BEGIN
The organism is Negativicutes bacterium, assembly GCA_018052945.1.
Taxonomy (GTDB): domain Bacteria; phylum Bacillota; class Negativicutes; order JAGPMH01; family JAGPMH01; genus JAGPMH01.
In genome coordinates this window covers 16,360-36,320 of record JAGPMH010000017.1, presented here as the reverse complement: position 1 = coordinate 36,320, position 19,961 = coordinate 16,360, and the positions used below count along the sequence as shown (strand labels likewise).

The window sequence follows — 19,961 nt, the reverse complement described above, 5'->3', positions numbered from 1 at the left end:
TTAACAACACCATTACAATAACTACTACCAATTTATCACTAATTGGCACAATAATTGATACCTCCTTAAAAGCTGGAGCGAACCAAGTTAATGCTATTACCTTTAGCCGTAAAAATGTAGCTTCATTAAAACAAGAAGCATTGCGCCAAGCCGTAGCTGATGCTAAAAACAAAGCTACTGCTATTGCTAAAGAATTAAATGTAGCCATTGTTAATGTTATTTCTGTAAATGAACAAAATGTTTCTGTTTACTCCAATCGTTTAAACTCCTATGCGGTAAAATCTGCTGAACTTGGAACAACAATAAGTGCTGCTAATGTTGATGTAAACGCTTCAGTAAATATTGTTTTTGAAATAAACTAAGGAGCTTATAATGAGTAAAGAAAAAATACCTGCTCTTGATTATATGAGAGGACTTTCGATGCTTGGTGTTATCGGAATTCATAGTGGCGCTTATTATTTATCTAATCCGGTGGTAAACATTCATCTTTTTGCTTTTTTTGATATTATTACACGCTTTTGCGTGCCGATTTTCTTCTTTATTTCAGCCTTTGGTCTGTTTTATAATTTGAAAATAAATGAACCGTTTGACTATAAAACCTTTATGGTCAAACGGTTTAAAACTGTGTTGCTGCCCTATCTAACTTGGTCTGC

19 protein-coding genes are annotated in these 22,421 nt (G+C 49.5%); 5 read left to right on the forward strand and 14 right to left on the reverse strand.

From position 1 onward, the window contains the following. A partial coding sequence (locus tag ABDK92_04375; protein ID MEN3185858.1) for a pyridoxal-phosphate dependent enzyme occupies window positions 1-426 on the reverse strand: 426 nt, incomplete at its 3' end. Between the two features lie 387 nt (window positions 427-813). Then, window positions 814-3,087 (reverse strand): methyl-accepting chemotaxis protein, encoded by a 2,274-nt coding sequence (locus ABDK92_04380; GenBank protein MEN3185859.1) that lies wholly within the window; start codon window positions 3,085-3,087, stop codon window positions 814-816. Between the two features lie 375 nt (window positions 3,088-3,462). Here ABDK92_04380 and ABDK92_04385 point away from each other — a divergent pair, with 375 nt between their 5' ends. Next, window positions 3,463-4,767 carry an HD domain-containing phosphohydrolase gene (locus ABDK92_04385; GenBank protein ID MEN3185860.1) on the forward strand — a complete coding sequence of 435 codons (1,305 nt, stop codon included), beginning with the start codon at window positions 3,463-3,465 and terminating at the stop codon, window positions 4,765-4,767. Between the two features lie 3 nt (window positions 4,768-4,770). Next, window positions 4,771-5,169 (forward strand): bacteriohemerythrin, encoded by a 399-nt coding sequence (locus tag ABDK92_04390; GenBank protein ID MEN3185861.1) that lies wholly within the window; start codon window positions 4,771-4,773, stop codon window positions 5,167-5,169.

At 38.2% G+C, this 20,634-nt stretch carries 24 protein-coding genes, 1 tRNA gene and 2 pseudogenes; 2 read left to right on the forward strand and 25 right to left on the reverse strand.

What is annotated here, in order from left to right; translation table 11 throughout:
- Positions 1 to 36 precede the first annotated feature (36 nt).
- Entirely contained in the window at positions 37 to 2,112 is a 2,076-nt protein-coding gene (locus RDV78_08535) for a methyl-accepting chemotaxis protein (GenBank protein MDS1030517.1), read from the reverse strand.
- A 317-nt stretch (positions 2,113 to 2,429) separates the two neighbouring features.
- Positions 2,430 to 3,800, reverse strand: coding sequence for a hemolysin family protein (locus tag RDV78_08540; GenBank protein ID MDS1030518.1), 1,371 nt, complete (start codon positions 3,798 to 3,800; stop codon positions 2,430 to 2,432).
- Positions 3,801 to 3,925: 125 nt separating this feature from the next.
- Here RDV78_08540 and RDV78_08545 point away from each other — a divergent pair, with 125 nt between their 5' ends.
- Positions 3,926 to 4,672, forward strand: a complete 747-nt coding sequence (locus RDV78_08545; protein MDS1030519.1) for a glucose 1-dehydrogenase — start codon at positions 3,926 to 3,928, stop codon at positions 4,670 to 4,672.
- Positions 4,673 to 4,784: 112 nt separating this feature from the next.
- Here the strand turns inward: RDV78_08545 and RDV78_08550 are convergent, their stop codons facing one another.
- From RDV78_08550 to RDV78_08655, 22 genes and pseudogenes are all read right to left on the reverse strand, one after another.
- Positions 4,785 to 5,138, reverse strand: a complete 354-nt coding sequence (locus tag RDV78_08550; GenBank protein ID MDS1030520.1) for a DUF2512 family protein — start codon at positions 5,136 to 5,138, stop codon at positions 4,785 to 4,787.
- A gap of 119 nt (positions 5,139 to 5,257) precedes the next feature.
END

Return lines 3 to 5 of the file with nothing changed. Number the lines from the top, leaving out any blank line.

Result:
In genome coordinates this window covers 16,360-36,320 of record JAGPMH010000017.1, presented here as the reverse complement: position 1 = coordinate 36,320, position 19,961 = coordinate 16,360, and the positions used below count along the sequence as shown (strand labels likewise).

The window sequence follows — 19,961 nt, the reverse complement described above, 5'->3', positions numbered from 1 at the left end:
TTAACAACACCATTACAATAACTACTACCAATTTATCACTAATTGGCACAATAATTGATACCTCCTTAAAAGCTGGAGCGAACCAAGTTAATGCTATTACCTTTAGCCGTAAAAATGTAGCTTCATTAAAACAAGAAGCATTGCGCCAAGCCGTAGCTGATGCTAAAAACAAAGCTACTGCTATTGCTAAAGAATTAAATGTAGCCATTGTTAATGTTATTTCTGTAAATGAACAAAATGTTTCTGTTTACTCCAATCGTTTAAACTCCTATGCGGTAAAATCTGCTGAACTTGGAACAACAATAAGTGCTGCTAATGTTGATGTAAACGCTTCAGTAAATATTGTTTTTGAAATAAACTAAGGAGCTTATAATGAGTAAAGAAAAAATACCTGCTCTTGATTATATGAGAGGACTTTCGATGCTTGGTGTTATCGGAATTCATAGTGGCGCTTATTATTTATCTAATCCGGTGGTAAACATTCATCTTTTTGCTTTTTTTGATATTATTACACGCTTTTGCGTGCCGATTTTCTTCTTTATTTCAGCCTTTGGTCTGTTTTATAATTTGAAAATAAATGAACCGTTTGACTATAAAACCTTTATGGTCAAACGGTTTAAAACTGTGTTGCTGCCCTATCTAACTTGGTCTGC